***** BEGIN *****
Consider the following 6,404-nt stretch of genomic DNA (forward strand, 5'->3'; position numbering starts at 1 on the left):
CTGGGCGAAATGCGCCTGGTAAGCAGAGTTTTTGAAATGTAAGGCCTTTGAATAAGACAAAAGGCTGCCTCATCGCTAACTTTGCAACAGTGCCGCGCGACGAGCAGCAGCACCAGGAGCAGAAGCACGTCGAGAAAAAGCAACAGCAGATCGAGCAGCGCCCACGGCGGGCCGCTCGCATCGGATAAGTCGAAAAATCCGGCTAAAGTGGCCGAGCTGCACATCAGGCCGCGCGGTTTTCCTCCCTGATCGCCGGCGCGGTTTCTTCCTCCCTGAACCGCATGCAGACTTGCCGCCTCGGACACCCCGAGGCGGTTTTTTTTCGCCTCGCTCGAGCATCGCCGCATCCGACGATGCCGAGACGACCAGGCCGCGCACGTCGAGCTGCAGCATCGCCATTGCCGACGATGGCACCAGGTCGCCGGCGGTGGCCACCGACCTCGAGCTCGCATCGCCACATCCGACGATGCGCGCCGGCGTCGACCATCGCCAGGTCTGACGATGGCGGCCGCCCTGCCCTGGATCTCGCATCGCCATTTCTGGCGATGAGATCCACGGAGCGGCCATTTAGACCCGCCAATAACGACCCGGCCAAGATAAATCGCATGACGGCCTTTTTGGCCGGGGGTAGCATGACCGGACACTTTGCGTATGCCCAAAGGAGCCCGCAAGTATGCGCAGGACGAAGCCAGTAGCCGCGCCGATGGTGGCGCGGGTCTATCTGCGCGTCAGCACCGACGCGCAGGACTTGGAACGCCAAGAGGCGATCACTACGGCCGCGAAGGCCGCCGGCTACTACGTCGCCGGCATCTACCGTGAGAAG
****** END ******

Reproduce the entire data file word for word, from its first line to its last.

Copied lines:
Consider the following 6,404-nt stretch of genomic DNA (forward strand, 5'->3'; position numbering starts at 1 on the left):
CTGGGCGAAATGCGCCTGGTAAGCAGAGTTTTTGAAATGTAAGGCCTTTGAATAAGACAAAAGGCTGCCTCATCGCTAACTTTGCAACAGTGCCGCGCGACGAGCAGCAGCACCAGGAGCAGAAGCACGTCGAGAAAAAGCAACAGCAGATCGAGCAGCGCCCACGGCGGGCCGCTCGCATCGGATAAGTCGAAAAATCCGGCTAAAGTGGCCGAGCTGCACATCAGGCCGCGCGGTTTTCCTCCCTGATCGCCGGCGCGGTTTCTTCCTCCCTGAACCGCATGCAGACTTGCCGCCTCGGACACCCCGAGGCGGTTTTTTTTCGCCTCGCTCGAGCATCGCCGCATCCGACGATGCCGAGACGACCAGGCCGCGCACGTCGAGCTGCAGCATCGCCATTGCCGACGATGGCACCAGGTCGCCGGCGGTGGCCACCGACCTCGAGCTCGCATCGCCACATCCGACGATGCGCGCCGGCGTCGACCATCGCCAGGTCTGACGATGGCGGCCGCCCTGCCCTGGATCTCGCATCGCCATTTCTGGCGATGAGATCCACGGAGCGGCCATTTAGACCCGCCAATAACGACCCGGCCAAGATAAATCGCATGACGGCCTTTTTGGCCGGGGGTAGCATGACCGGACACTTTGCGTATGCCCAAAGGAGCCCGCAAGTATGCGCAGGACGAAGCCAGTAGCCGCGCCGATGGTGGCGCGGGTCTATCTGCGCGTCAGCACCGACGCGCAGGACTTGGAACGCCAAGAGGCGATCACTACGGCCGCGAAGGCCGCCGGCTACTACGTCGCCGGCATCTACCGTGAGAAG